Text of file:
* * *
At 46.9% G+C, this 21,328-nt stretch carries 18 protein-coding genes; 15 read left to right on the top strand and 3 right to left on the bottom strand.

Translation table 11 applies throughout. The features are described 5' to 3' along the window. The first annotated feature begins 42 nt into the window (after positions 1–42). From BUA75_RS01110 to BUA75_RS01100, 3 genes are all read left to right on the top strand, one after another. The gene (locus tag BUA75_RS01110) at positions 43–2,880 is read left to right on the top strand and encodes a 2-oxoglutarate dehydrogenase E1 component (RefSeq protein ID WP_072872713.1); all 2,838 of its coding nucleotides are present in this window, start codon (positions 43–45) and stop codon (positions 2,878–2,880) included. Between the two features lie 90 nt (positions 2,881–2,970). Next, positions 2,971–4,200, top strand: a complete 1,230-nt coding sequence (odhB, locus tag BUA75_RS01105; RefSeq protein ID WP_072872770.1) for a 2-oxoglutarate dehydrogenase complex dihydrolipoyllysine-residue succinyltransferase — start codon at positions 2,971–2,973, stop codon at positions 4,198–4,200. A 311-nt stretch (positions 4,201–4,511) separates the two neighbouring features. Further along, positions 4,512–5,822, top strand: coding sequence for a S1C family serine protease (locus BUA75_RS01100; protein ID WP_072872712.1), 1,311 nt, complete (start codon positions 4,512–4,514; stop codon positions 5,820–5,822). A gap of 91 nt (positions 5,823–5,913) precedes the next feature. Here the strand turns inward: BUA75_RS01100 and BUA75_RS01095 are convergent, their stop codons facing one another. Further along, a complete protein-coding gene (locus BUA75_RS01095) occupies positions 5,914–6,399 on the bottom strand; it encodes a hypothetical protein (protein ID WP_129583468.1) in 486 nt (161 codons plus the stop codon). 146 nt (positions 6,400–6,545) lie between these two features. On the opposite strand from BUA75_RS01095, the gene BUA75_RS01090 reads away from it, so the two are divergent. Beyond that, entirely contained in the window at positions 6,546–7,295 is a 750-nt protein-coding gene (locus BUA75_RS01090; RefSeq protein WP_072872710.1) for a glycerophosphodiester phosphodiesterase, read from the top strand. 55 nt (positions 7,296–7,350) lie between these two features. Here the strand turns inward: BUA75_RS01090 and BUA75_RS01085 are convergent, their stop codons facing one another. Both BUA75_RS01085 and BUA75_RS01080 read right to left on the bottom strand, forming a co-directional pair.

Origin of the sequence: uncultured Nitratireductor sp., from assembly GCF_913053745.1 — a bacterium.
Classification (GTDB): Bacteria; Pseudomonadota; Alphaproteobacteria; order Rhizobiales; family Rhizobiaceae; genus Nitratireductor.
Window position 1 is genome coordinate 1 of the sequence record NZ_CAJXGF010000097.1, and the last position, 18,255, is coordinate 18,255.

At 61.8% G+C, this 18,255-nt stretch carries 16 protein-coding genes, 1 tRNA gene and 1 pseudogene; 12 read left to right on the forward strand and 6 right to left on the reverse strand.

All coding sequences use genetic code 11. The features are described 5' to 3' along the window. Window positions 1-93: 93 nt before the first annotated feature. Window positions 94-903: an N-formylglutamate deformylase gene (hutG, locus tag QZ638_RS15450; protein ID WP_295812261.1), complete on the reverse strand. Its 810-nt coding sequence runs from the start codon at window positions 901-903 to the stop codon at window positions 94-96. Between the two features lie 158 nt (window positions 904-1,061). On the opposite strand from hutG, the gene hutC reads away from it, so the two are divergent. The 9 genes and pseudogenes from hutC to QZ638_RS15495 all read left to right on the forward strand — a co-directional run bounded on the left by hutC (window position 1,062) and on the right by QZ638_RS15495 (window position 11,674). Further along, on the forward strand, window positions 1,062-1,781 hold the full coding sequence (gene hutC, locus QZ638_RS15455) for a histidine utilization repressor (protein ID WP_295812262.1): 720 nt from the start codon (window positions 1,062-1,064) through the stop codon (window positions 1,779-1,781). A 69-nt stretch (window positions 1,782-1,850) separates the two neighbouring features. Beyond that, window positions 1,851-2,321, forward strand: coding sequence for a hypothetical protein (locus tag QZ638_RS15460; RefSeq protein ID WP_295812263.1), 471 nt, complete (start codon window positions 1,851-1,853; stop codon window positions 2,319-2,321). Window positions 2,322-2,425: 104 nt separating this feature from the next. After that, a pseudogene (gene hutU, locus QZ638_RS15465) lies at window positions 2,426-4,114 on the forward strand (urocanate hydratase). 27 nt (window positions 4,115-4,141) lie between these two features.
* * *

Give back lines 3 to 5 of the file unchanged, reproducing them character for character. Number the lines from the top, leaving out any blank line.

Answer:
Origin of the sequence: uncultured Nitratireductor sp., from assembly GCF_913053745.1 — a bacterium.
Classification (GTDB): Bacteria; Pseudomonadota; Alphaproteobacteria; order Rhizobiales; family Rhizobiaceae; genus Nitratireductor.
Window position 1 is genome coordinate 1 of the sequence record NZ_CAJXGF010000097.1, and the last position, 18,255, is coordinate 18,255.